Heartless by Marissa Meyer
★★★★ — 90%
What even did Marissa Meyer do to me this time???
I want to reread Heartless, but I also know better than that. Villain origin stories are sad enough already…I don’t need to read one twice knowing FULL WELL what cruelty is coming my way. ASDFJKLASJK HELP ME.
Catherine may be one of the most desired girls in Wonderland and a favorite of the unmarried King, but her interests lie elsewhere. A talented baker, she wants to open a shop and create delectable pastries. But for her mother, such a goal is unthinkable for a woman who could be a queen.
At a royal ball where Cath is expected to receive the King’s marriage proposal, she meets handsome and mysterious Jest. For the first time, she feels the pull of true attraction. At the risk of offending the King and infuriating her parents, she and Jest enter into a secret courtship.
Cath is determined to choose her own destiny. But in a land thriving with magic, madness, and monsters, fate has other plans.
“Fascinating, isn’t it, how often heroic and foolish turn out to be one and the same.”
Heartless was nonsense and magic. It was delightful and strange. It was agony and tears and pain and happy squishiness AND YES, SO MUCH MADNESS. It felt like Wonderland and I need moaaar. (Ignore the fact that I have no credibility whatsoever because I haven’t even read Through the Looking Glass or Alice’s Adventures in Wonderland to really know. HA, LIFE. I also probably missed about 9659.3 references, but everything’s fine EVERYTHING’S FINE !!! I forget to read a classic and all it does and haunt me and bite me like a bad dog.)
As far as ratings go, Heartless hit the spot between four and five stars. It was visceral and affected me the way only five star books can do. (CRYING. MOANING. OUT LOUD.) But it was also disappointingly slow, and the shallow part of me that is really 98% of me cares a lot about that. I am that kind of reader. Yes.
The world of Heartless definitely keyed into my love of the story and felt like how Caraval’s world was supposed to feel. It was playful and whimsical, but still sophisticated and serious. I savored every moment I spent there and I really want to complain about something but I CAN’T. (Also, there were no hatbox-shaped, candy-colored shops that made me want to smash vases, so that’s a plus !!!)
Probably the only thing better than Meyer’s world-building was her ability to write male characters, which makes everyone happy until it makes everyone cry. Jest and Hatta were fully realized characters with authentic personalities, flaws, sorrows, and mystery. They didn’t feel like caricatures when they could’ve so easily been made into them. Personally, I thought Hatta’s arc was stunning, but I always feel that way about the characters who walk the line between hero and villain. (Kaz Brekker, I’m looking at you. But I’m always looking at you, aren’t I?? #creep) That didn’t minimize the excellence of Jest’s arc or role, though. He was the main male protagonist, after all, and he was written splendidly. ABSOLUTELY. SPLENDIDLY. I need to see a therapist now, though.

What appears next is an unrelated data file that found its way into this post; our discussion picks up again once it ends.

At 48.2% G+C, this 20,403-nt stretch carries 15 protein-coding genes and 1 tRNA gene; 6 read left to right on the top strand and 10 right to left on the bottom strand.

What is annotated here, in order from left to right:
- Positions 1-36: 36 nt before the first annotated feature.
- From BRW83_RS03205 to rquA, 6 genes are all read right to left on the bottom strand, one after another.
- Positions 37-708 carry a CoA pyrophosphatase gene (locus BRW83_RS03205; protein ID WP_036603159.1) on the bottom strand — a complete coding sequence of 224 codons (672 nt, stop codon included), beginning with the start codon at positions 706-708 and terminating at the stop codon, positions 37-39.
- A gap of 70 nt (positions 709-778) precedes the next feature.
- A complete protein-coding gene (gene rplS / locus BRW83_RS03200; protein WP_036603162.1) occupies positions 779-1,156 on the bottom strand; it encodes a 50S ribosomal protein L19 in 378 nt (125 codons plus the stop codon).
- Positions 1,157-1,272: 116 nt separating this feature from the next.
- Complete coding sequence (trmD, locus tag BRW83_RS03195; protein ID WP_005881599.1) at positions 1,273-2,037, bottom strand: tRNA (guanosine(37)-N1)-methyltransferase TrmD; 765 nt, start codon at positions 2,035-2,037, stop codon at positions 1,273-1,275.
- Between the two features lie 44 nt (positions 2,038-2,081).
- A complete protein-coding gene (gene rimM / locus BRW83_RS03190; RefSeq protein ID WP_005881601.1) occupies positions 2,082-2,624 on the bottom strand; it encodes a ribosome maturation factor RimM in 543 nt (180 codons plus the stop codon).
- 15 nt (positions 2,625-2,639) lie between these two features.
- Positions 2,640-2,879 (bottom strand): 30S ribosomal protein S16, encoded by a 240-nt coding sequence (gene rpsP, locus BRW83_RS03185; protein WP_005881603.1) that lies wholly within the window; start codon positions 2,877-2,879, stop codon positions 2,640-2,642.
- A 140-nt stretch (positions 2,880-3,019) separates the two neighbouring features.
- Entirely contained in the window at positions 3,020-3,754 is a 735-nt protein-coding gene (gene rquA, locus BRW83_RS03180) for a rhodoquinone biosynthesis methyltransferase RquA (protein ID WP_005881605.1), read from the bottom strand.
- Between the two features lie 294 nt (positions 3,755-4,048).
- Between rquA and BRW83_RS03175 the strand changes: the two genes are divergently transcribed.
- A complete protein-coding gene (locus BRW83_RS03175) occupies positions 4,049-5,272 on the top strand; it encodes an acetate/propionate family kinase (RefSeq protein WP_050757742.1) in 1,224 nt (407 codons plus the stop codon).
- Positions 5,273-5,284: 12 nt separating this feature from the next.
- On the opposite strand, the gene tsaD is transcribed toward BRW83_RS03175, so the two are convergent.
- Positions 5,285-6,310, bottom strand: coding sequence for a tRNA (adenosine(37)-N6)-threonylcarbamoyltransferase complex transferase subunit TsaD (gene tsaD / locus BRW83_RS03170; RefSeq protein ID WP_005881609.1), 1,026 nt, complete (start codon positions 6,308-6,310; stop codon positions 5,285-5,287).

The writing of the female characters, unfortunately, fell flat. Catherine’s characterization was nothing like the characterization of Cinder, Scarlet, Cress, or even Winter. Her development was put on hold until a climatic event suddenly pushed into a very sudden, striking change that was a little too sudden and striking to be believable. It was necessary, though, to turn her into the character she was supposed to be eventually (she is the Queen of Hearts, after all), but it could have happened slower, smoother, and more naturally. Oh, and I also almost hated her. So yes.
The only other aspect of the book that was disappointing was the plot. Which is kind of a big disappointment when I think about it because PLOTS! Plots are very necessary. For three hundred pages, the biggest conflict was whether Catherine would accept the King’s proposal or not and I was not the happiest camper. But sure enough, something plot-like did show up about halfway into the book, and even though some of the plot points didn’t make logical sense, the last hundred pages sped things up, which made me very forgiving. :)))) (See? I smile too. I’m nice. :))) As things began to connect, I thoroughly enjoying seeing the threads come together to introduce the Wonderland we all know.
- The writing felt pretentious at first, which was weird for a Marissa Meyer book, but once I got used to it and realized it fit the story, I was a-ok.
- The romance was bad.
- I wasn’t a fan.
- But still, JEST
- The ending was mean
- REALLY MEAN.
All in all, Heartless was delightful + painful + adorable + I LOVED IT. I wouldn’t hesitate to recommend it or my favorite brand of tissues.
Language: D—ning is used once.
Violence: Some mild, wonderlandish violence. Characters fight the Jabberwock (!!) and some characters get hurt in the process. One man is murdered.
Sensuality: Characters flirt and kiss.
Substances: Characters drink wine on occasion.